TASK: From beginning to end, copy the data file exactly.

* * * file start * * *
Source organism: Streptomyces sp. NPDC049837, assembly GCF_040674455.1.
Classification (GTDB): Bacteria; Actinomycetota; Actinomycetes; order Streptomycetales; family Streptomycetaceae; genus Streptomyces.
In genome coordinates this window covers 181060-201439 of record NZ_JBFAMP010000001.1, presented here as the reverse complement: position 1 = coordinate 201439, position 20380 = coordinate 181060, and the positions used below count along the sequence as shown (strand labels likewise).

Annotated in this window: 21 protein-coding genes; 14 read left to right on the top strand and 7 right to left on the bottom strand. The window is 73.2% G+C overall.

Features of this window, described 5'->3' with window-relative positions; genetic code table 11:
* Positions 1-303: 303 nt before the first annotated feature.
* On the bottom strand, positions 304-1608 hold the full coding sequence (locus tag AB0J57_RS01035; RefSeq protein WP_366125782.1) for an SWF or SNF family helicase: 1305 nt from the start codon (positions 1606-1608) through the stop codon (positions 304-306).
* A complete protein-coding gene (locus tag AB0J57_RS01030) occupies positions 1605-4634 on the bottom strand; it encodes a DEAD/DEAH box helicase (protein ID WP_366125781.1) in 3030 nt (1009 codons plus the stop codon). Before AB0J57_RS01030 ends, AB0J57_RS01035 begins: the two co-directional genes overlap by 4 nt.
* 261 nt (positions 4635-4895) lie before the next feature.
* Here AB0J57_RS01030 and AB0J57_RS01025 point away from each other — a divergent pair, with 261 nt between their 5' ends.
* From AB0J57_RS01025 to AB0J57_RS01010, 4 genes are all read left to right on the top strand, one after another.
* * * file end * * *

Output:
Source organism: Streptomyces sp. NPDC049837, assembly GCF_040674455.1.
Classification (GTDB): Bacteria; Actinomycetota; Actinomycetes; order Streptomycetales; family Streptomycetaceae; genus Streptomyces.
In genome coordinates this window covers 181060-201439 of record NZ_JBFAMP010000001.1, presented here as the reverse complement: position 1 = coordinate 201439, position 20380 = coordinate 181060, and the positions used below count along the sequence as shown (strand labels likewise).

Annotated in this window: 21 protein-coding genes; 14 read left to right on the top strand and 7 right to left on the bottom strand. The window is 73.2% G+C overall.

Features of this window, described 5'->3' with window-relative positions; genetic code table 11:
* Positions 1-303: 303 nt before the first annotated feature.
* On the bottom strand, positions 304-1608 hold the full coding sequence (locus tag AB0J57_RS01035; RefSeq protein WP_366125782.1) for an SWF or SNF family helicase: 1305 nt from the start codon (positions 1606-1608) through the stop codon (positions 304-306).
* A complete protein-coding gene (locus tag AB0J57_RS01030) occupies positions 1605-4634 on the bottom strand; it encodes a DEAD/DEAH box helicase (protein ID WP_366125781.1) in 3030 nt (1009 codons plus the stop codon). Before AB0J57_RS01030 ends, AB0J57_RS01035 begins: the two co-directional genes overlap by 4 nt.
* 261 nt (positions 4635-4895) lie before the next feature.
* Here AB0J57_RS01030 and AB0J57_RS01025 point away from each other — a divergent pair, with 261 nt between their 5' ends.
* From AB0J57_RS01025 to AB0J57_RS01010, 4 genes are all read left to right on the top strand, one after another.